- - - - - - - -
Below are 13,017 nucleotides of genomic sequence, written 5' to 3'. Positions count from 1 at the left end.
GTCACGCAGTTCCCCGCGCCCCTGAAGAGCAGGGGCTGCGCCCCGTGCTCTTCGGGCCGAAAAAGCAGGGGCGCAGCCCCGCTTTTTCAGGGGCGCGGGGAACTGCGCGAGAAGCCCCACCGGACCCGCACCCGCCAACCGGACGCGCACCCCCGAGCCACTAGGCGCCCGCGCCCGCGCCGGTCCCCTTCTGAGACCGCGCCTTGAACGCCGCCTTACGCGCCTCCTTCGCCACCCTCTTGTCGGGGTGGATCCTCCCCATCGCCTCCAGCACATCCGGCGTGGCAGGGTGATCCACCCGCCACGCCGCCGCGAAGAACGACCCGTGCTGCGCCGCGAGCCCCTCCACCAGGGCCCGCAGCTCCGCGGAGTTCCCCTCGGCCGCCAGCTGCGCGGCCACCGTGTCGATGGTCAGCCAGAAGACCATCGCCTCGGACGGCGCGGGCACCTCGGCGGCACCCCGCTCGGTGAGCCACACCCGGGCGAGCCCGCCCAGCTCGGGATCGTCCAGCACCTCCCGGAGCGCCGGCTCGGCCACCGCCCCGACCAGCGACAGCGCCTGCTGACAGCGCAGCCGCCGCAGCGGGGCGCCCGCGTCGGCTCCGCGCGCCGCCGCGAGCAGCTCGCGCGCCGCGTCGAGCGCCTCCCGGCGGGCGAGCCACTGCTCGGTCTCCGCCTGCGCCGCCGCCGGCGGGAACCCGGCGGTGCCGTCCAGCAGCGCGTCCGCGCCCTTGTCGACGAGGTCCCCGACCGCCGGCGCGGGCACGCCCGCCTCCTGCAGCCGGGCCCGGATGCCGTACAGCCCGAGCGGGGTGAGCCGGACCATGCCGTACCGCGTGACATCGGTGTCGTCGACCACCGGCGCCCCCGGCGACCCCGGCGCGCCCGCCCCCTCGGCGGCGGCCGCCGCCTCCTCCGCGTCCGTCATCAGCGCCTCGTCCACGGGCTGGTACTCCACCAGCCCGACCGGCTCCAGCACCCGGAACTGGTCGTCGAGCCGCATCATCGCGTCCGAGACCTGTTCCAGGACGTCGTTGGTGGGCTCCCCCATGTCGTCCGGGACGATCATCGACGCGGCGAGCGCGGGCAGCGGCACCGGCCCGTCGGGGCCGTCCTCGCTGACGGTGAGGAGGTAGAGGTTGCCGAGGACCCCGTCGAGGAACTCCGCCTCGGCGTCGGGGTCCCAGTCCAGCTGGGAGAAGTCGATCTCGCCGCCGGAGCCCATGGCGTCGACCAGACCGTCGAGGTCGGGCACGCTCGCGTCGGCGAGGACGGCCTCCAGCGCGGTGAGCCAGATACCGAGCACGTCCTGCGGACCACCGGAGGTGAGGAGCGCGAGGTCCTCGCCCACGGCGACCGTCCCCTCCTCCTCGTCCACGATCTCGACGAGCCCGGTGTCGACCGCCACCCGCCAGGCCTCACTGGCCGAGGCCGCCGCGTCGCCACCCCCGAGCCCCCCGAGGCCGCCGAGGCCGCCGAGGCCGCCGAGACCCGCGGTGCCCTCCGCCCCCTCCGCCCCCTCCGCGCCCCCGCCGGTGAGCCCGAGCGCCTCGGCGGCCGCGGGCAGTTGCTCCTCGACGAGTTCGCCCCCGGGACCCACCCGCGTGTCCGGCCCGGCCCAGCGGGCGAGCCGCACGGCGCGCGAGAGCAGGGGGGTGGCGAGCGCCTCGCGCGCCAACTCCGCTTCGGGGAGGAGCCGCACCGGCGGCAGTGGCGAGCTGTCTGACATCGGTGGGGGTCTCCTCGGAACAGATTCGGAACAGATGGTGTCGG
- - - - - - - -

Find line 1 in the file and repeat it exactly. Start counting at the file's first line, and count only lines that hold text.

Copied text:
Below are 13,017 nucleotides of genomic sequence, written 5' to 3'. Positions count from 1 at the left end.